[JB] Business intelligence, network quality optimization, and added-value services. PCRF-like functionality will be required in some cases. Fixed operators are in general eyeing what mobile operators are doing.

DPI vendors are announcing an “eco-system” vision and are adding Value-added Services on top of the basic traffic management offering. Which of these services do you expect to succeed?

[RH] Media Optimization & Caching and different.Security services – such as protecting the network and subscriber from malicious traffic.

[DC] Content caching has been around for a number of years, and provides value both in terms of decreased latency for subscriber, as well as reduced transit costs for operator. Parental controls is also a solid VAS. Video and media optimization is gaining momentum, driven by streaming applications for mobile devices – operators are optimizing their network bandwidth. Mobile backhaul offload is a new area in which policy control will play a large role.

James Brear, Procera

[JB] DPI has evolved from being an autonomous system, doing P2P management, to being fully integrated into the PCC ecosystem. As such it offers a plethora of new functionality and values. DPI’s value propositions are intelligence, optimization, protection and tiered services. The latter is finally being realized which makes DPI more business critical, adds new values, and equals more customer-specific requirements to manage their unique value proposition and positioning in a highly competitive market.

How do you see the future of standalone DPI devices? How they will win against DPI embedded in existing network elements? (edge routers, GGSN)

[RH] We are obviously betting on the standalone side, for few reasons in particular:

· Diverting the resources of routers, switches, GGSNs, etc., to DPI functions impedes performance of their primary task

· Standalone DPI Platforms are access technology agnostic – Having a unified policy control and charging infrastructure in converged networks support the standalone approach.

· Intelligent (DPI based) Steering and LoadBalancing is becoming a must have element for enabling different VAS in broadband networks. Most of the existing network elements do not support these function.

[DC] Standalone equipment provides the superior technology, scale and reporting capabilities needed for networks that have multi-vendor access equipment and require common policy control. Although “embedded DPI” can provide some basic capabilities, it is limited in its protocol identification and reporting detail, and reduces the performance of its core functional requirement –session termination. Once “embedded DPI” is turned on, the overall session performance of that network node decreases significantly, at significant cost to the operator (higher than the cost standalone DPI).

[JB] Standalone and integrated will be complementary of each other and live in symbiosis. The architecture of DPI is not the same as a router or a switch, which means that some functionality will not fit naturally in such equipment. Customers also request more functionality to be incorporated into the DPI, which in many cases will require a dedicated hardware to process it. But we will certainly see an increasing amount of integrated DPI. This is inline with our “DPI Everywhere” vision, and as a software company we’re well positioned for this evolution.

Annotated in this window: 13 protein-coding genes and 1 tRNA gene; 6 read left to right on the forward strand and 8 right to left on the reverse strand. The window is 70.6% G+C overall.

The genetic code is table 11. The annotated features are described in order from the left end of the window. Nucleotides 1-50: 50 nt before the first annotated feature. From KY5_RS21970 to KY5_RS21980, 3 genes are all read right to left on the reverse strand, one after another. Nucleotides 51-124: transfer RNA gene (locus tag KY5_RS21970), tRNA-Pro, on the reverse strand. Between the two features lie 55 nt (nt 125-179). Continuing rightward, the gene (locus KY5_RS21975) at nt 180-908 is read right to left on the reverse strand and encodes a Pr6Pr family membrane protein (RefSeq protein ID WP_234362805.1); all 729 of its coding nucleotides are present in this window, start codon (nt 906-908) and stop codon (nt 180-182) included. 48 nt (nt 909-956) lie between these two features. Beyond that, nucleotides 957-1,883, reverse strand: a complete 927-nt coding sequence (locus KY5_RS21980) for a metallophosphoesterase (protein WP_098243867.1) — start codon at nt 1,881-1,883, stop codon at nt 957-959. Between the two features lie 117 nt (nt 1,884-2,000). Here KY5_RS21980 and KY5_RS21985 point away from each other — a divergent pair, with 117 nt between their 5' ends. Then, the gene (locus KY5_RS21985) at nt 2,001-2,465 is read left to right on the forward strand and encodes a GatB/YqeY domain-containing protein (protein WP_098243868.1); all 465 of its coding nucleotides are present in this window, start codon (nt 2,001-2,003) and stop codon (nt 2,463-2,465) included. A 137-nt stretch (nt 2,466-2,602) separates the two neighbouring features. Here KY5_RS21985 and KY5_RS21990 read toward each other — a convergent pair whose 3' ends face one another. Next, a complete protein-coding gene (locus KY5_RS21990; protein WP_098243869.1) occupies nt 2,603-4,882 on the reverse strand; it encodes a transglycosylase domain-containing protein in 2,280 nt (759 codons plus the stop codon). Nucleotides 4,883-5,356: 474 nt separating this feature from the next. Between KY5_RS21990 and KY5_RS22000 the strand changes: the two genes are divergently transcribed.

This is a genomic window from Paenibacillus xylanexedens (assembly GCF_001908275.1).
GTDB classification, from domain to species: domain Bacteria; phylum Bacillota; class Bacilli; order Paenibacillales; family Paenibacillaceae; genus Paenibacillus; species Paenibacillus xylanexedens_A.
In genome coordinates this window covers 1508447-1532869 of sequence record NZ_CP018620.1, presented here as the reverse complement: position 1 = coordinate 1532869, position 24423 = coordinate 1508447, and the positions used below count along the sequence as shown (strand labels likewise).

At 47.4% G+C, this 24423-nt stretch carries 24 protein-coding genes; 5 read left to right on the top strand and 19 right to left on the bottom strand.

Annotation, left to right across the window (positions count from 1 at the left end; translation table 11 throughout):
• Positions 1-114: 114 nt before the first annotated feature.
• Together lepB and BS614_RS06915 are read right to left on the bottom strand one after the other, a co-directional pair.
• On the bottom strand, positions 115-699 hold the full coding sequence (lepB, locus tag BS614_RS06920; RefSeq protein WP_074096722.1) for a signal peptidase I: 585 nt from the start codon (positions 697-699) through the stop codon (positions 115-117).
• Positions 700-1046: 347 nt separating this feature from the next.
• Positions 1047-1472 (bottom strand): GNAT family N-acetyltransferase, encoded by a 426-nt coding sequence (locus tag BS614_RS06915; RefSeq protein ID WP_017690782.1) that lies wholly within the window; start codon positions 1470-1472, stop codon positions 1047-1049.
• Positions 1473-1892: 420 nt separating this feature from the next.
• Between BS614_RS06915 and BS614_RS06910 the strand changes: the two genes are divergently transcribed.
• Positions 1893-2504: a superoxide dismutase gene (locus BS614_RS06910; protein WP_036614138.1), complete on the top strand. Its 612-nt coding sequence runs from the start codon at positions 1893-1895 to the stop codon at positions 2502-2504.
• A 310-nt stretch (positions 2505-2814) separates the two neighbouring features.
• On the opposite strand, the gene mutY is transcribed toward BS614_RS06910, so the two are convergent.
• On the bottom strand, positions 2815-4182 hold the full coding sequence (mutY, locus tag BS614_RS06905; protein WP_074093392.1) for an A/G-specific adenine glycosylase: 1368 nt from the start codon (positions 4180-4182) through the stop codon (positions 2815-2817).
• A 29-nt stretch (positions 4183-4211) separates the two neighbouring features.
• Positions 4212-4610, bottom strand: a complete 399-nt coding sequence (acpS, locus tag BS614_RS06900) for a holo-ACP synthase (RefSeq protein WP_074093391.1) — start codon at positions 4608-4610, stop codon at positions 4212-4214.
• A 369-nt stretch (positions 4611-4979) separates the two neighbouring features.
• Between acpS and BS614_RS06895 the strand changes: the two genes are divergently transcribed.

When do you expect to see a new level of performance in DPI devices? What are the important performance parameters?

[RH] Performance is one of the main challenges in our industry. We are proud to be the first vendor that crossed the 100G barrier in our sector. We just released the next generation of our industry-leading Allot Service Gateway, the SG Sigma E. It boasts 160Gbps per platform, support for 8M subscribers and it can be clustered to provide 1Terrabit/s of throughput.

[DC] KPIs such as #concurrent subscribers, #concurrent flows, and #new flows/sec are all the more important in mobile environments with dynamic session setups. Others include Gbps throughput, and breadth of protocol signature recognition, accuracy of subscriber-usage mapping. Carrier-grade availability is crucial as policy control becomes integrated with billing systems.

[JB] There’s a constant drive for more and more capacity. However, right now customers are more focused on price-performance and getting best possible value for money. The natural next step will be DPI with 40 and/or 100 GE interfaces. This will go hand-in-hand with network design shifts, e.g. LTE gateways being deployed with these interfaces. It’s reasonable to expect a customer demand for this, and products that respond to such a demand, during this year (2011).


  1. Congratulation for the excellent work.
    IMO this blog is certainly among the top best sources, if not the best, for intelligence about the quickly evolving and imminently booming Broadband Traffic Management market and related M&A landscape.
    Continue the great work!

  2. I believe the M&A question/answer is interesting. I think 2011-2012 is when you'll finally see consolidation.

    Great work!

  3. How will companies like Boeing's Narus tech. fit into this picture? Will they hurt public companies because of their association with the heavy handed tactics in Egypt and other autocratic nations?